In the many, many months since my review of Alex & Eliza: A Love Story, I finally viewed the original Broadway production of Hamilton through the magic of Disney+. And, I’m sorry, guys, but it just didn’t take me in the way it did for so many others. Lin-Manuel Miranda and his cast are remarkably talented, but the music style was just not my jam.
However, that did not in any way deter me from finding Love & War, the second installment in Melissa de la Cruz’s fictionalized, young adult retelling of Alexander Hamilton and Eliza Schuyler’s love story.
The American Revolution is so close to ending, but Alex and Eliza’s marriage has only just begun. As the war closes, and Alex tries to make a name for himself on the battlefield, Eliza considers when the time will be right to start a family. When they finally move together to New York, Alex comes face-to-face with his long-time rival, Aaron Burr, while Eliza tries to make a home without her family.
From the dramatic cover art of this book, I expected there to be a lot more romantic drama in this book than there was. Make no mistake, there is drama…just, not the kind that completely tears two people apart. Which, I suppose, in a way, is a good thing.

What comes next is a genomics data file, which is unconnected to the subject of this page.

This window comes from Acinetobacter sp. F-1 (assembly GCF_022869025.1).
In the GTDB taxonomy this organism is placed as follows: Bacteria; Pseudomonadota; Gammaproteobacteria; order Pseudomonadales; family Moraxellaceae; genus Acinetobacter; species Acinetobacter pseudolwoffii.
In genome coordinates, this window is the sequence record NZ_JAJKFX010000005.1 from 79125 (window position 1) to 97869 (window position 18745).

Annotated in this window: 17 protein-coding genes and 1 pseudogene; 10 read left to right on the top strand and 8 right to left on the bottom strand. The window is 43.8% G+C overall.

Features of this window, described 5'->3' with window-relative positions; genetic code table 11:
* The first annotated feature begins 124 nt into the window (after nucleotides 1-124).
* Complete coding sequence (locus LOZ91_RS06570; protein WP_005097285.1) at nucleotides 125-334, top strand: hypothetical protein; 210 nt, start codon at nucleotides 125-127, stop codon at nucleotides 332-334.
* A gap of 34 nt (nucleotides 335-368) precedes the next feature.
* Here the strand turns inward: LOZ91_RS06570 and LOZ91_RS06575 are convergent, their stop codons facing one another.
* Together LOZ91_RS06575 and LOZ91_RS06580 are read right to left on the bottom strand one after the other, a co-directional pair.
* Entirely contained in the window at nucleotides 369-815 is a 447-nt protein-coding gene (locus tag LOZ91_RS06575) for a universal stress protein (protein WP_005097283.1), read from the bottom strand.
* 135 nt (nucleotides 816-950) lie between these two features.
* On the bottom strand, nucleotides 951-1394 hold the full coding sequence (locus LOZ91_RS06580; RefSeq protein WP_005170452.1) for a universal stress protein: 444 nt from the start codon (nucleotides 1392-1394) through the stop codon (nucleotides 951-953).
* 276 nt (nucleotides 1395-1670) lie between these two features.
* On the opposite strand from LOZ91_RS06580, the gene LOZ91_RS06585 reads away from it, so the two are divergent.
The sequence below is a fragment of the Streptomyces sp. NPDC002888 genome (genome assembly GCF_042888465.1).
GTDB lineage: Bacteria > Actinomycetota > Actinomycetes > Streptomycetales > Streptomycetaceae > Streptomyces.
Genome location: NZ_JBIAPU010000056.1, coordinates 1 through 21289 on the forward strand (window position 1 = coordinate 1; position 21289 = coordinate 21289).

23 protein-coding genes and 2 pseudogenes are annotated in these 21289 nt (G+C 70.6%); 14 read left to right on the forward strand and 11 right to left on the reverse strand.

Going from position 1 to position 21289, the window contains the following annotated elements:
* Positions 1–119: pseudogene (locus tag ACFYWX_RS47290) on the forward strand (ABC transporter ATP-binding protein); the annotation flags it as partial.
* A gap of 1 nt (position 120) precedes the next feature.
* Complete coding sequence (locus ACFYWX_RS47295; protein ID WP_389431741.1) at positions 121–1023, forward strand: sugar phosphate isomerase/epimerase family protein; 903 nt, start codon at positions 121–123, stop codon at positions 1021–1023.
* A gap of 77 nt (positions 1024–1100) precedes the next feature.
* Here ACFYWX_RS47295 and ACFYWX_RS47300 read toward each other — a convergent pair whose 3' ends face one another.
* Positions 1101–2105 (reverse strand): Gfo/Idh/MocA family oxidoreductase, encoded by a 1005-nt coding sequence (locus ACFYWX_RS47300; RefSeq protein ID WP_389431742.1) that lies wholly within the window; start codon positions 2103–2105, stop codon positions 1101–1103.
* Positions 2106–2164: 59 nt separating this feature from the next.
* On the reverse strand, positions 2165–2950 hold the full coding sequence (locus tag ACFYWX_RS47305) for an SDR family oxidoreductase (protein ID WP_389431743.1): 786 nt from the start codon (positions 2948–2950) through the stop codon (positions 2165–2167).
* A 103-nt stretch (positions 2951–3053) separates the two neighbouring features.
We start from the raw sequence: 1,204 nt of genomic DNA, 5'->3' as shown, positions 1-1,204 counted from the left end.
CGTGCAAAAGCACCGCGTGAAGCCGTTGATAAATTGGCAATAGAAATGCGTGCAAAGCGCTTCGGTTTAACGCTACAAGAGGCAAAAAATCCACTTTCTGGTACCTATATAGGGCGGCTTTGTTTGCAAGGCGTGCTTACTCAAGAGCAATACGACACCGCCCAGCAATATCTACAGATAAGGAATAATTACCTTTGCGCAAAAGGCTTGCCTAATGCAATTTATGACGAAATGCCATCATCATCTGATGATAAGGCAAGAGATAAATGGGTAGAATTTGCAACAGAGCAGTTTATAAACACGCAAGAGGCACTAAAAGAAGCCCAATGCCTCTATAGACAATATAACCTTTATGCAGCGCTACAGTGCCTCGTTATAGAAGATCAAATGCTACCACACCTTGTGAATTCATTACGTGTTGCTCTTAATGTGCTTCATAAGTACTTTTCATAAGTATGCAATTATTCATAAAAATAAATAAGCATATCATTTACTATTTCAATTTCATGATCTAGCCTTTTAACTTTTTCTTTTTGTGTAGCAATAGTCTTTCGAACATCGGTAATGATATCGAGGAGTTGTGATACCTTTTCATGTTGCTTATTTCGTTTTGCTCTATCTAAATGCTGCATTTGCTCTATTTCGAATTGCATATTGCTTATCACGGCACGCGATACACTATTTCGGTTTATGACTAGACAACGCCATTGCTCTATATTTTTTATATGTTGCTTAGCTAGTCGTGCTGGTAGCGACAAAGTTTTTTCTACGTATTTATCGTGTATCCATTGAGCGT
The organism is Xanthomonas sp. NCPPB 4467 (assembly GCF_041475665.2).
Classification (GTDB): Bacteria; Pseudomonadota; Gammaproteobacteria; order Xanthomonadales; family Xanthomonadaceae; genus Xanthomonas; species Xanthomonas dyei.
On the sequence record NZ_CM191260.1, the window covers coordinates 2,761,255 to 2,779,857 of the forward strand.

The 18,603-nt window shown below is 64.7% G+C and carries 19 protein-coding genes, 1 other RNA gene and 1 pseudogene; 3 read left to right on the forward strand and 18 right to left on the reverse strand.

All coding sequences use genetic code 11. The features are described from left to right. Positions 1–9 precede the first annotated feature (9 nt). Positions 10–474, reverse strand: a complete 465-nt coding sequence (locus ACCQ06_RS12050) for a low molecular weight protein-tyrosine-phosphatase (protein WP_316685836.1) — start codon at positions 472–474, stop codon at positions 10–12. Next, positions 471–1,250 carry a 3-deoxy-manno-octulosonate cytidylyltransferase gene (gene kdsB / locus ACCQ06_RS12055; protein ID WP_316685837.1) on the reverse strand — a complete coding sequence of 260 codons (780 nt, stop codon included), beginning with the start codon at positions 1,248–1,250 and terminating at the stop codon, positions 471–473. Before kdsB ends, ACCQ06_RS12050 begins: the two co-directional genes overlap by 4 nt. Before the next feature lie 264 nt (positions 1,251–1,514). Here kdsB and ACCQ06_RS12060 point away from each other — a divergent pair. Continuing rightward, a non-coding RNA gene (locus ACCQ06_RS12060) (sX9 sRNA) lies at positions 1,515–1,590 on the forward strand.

Alex and Eliza have grown up since the last book, and the fact that there is so little petty drama between them here indicates their maturity. While they do make mistakes that test their bond, it’s not like either one is quick to blame. They have a very strong mutual understanding of each other, and it’s quite sweet.
Nonetheless, the cover lied to me just a bit.
Much like the first book, it is fun to watch the birth of America during Alex and Eliza’s marriage. The tension is not quite as high, since we get to watch the Brits leave and America start to grow as an independent country. The danger is not so much whether the Brits will show up and destroy Alex and Eliza’s family, but rather whether the couple can navigate the murky waters of marriage.
This book is definitely more slice-of-life. Now that we’ve established Alex, Eliza, and their family’s personalities, we can focus on how they move through life in a new country. Eliza throws parties for her neighbors while Alex burns the candle at both ends to start a successful law practice. All the while, they start to learn some hard truths about maintaining their relationship.
The sweet banter between Eliza and her sisters is still there, and, as is expected, Angelica and Peggy have grown just as much as Eliza. Now that the pace is slower, we get to enjoy their company a lot more, along with a few new additions to the Schuyler family.
The whole book is not historically accurate, so I’ve heard, but that does not make it any less enjoyable for fans of Revolutionary War history. It also might not make me love the musical any more, but I never turn away a compelling, healthy historical romance set against turning points in history. On to the third book…